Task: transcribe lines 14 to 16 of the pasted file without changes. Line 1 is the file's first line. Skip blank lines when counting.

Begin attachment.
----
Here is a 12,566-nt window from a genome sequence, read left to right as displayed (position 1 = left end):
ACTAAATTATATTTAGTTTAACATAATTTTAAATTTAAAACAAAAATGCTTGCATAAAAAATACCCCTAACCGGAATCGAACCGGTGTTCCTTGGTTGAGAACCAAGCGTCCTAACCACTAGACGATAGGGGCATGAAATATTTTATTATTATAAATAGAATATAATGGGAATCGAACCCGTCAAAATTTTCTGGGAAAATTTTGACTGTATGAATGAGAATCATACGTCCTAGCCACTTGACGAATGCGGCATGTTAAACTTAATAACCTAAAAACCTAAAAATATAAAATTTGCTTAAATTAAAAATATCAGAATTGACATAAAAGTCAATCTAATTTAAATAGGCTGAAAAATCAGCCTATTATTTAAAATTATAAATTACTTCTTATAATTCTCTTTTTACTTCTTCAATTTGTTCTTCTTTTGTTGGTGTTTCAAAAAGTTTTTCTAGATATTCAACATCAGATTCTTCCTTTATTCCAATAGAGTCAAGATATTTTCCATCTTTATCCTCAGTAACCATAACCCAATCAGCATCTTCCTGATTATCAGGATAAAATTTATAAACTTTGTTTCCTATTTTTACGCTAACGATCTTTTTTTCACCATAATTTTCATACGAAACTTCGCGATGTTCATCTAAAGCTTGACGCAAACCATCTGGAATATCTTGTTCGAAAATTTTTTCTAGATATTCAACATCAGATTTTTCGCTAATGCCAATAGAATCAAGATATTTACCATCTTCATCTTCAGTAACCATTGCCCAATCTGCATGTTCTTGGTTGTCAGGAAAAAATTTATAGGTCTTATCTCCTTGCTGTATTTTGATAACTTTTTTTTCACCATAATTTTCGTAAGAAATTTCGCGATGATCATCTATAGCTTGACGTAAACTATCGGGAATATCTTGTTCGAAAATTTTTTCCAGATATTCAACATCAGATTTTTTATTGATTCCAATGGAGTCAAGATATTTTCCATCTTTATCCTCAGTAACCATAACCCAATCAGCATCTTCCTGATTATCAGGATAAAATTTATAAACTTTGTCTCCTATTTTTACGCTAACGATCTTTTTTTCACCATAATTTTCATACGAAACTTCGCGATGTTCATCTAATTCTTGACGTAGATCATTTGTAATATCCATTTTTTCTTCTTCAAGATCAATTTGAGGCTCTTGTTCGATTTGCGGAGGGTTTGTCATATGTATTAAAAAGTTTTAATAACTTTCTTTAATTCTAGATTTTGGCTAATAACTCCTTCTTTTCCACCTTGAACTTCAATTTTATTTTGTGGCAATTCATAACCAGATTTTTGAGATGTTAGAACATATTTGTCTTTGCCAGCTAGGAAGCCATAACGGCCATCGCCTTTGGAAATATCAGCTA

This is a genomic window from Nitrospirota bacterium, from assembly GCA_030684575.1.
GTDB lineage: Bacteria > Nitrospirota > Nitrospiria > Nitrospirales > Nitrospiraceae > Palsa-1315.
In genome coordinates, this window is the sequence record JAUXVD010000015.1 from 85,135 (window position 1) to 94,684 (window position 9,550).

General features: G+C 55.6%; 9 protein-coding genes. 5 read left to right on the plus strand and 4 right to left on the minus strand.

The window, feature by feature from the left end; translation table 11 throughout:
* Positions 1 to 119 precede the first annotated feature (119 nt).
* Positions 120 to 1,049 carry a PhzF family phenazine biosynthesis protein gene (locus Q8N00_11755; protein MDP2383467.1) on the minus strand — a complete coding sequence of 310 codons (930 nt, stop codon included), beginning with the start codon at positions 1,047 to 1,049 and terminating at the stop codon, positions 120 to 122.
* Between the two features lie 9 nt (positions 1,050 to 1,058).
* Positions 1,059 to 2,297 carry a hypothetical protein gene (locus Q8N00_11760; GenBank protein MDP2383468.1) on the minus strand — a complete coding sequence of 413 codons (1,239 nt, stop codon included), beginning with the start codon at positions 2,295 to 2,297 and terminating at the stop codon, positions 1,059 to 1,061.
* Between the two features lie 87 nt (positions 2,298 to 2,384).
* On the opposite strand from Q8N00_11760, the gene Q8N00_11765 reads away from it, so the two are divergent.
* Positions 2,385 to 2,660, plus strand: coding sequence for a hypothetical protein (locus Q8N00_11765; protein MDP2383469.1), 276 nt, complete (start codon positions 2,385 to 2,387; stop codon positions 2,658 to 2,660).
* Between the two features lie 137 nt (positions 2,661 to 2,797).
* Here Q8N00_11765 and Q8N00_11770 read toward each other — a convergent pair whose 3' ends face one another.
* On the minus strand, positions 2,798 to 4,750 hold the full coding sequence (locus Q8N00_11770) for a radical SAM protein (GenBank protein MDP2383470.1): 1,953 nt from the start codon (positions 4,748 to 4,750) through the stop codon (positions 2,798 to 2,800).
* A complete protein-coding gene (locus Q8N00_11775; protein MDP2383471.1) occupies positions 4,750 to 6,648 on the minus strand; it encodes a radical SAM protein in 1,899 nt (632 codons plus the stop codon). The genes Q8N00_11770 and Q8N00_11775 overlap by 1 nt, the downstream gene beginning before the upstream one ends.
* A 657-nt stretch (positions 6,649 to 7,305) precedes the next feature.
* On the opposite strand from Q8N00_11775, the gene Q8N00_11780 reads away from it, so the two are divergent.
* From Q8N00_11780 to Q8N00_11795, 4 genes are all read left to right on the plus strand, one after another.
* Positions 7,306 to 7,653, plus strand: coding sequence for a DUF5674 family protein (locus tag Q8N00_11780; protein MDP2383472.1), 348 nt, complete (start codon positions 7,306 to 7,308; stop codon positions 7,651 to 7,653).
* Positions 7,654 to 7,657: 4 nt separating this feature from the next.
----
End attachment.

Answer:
* Positions 2,385 to 2,660, plus strand: coding sequence for a hypothetical protein (locus Q8N00_11765; protein MDP2383469.1), 276 nt, complete (start codon positions 2,385 to 2,387; stop codon positions 2,658 to 2,660).
* Between the two features lie 137 nt (positions 2,661 to 2,797).
* Here Q8N00_11765 and Q8N00_11770 read toward each other — a convergent pair whose 3' ends face one another.